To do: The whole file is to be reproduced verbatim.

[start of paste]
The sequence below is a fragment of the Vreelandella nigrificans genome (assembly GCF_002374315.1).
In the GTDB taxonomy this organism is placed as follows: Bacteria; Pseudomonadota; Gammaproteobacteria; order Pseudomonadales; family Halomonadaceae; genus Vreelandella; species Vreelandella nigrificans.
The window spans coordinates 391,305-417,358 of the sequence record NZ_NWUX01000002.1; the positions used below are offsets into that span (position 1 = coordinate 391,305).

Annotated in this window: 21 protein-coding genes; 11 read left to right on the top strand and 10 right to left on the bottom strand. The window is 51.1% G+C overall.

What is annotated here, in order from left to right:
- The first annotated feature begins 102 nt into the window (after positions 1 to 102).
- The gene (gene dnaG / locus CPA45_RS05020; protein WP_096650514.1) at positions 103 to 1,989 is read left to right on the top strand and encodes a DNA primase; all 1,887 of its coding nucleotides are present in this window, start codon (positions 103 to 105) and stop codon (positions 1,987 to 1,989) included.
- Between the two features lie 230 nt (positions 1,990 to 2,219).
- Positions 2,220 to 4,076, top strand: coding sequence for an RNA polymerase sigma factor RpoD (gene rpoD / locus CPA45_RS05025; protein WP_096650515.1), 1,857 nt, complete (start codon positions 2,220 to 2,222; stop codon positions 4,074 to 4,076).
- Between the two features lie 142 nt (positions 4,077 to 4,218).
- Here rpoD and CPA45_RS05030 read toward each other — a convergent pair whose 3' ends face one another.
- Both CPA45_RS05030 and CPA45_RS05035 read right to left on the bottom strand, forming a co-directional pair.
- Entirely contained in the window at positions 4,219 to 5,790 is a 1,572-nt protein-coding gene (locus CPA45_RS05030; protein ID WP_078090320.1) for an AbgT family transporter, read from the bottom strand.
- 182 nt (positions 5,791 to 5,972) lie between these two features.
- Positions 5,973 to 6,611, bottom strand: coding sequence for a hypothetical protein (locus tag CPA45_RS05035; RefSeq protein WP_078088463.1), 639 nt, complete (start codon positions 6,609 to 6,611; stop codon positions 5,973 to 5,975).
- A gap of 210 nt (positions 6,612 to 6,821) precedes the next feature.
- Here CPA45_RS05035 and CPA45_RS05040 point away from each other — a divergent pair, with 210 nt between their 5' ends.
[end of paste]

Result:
The sequence below is a fragment of the Vreelandella nigrificans genome (assembly GCF_002374315.1).
In the GTDB taxonomy this organism is placed as follows: Bacteria; Pseudomonadota; Gammaproteobacteria; order Pseudomonadales; family Halomonadaceae; genus Vreelandella; species Vreelandella nigrificans.
The window spans coordinates 391,305-417,358 of the sequence record NZ_NWUX01000002.1; the positions used below are offsets into that span (position 1 = coordinate 391,305).

Annotated in this window: 21 protein-coding genes; 11 read left to right on the top strand and 10 right to left on the bottom strand. The window is 51.1% G+C overall.

What is annotated here, in order from left to right:
- The first annotated feature begins 102 nt into the window (after positions 1 to 102).
- The gene (gene dnaG / locus CPA45_RS05020; protein WP_096650514.1) at positions 103 to 1,989 is read left to right on the top strand and encodes a DNA primase; all 1,887 of its coding nucleotides are present in this window, start codon (positions 103 to 105) and stop codon (positions 1,987 to 1,989) included.
- Between the two features lie 230 nt (positions 1,990 to 2,219).
- Positions 2,220 to 4,076, top strand: coding sequence for an RNA polymerase sigma factor RpoD (gene rpoD / locus CPA45_RS05025; protein WP_096650515.1), 1,857 nt, complete (start codon positions 2,220 to 2,222; stop codon positions 4,074 to 4,076).
- Between the two features lie 142 nt (positions 4,077 to 4,218).
- Here rpoD and CPA45_RS05030 read toward each other — a convergent pair whose 3' ends face one another.
- Both CPA45_RS05030 and CPA45_RS05035 read right to left on the bottom strand, forming a co-directional pair.
- Entirely contained in the window at positions 4,219 to 5,790 is a 1,572-nt protein-coding gene (locus CPA45_RS05030; protein ID WP_078090320.1) for an AbgT family transporter, read from the bottom strand.
- 182 nt (positions 5,791 to 5,972) lie between these two features.
- Positions 5,973 to 6,611, bottom strand: coding sequence for a hypothetical protein (locus tag CPA45_RS05035; RefSeq protein WP_078088463.1), 639 nt, complete (start codon positions 6,609 to 6,611; stop codon positions 5,973 to 5,975).
- A gap of 210 nt (positions 6,612 to 6,821) precedes the next feature.
- Here CPA45_RS05035 and CPA45_RS05040 point away from each other — a divergent pair, with 210 nt between their 5' ends.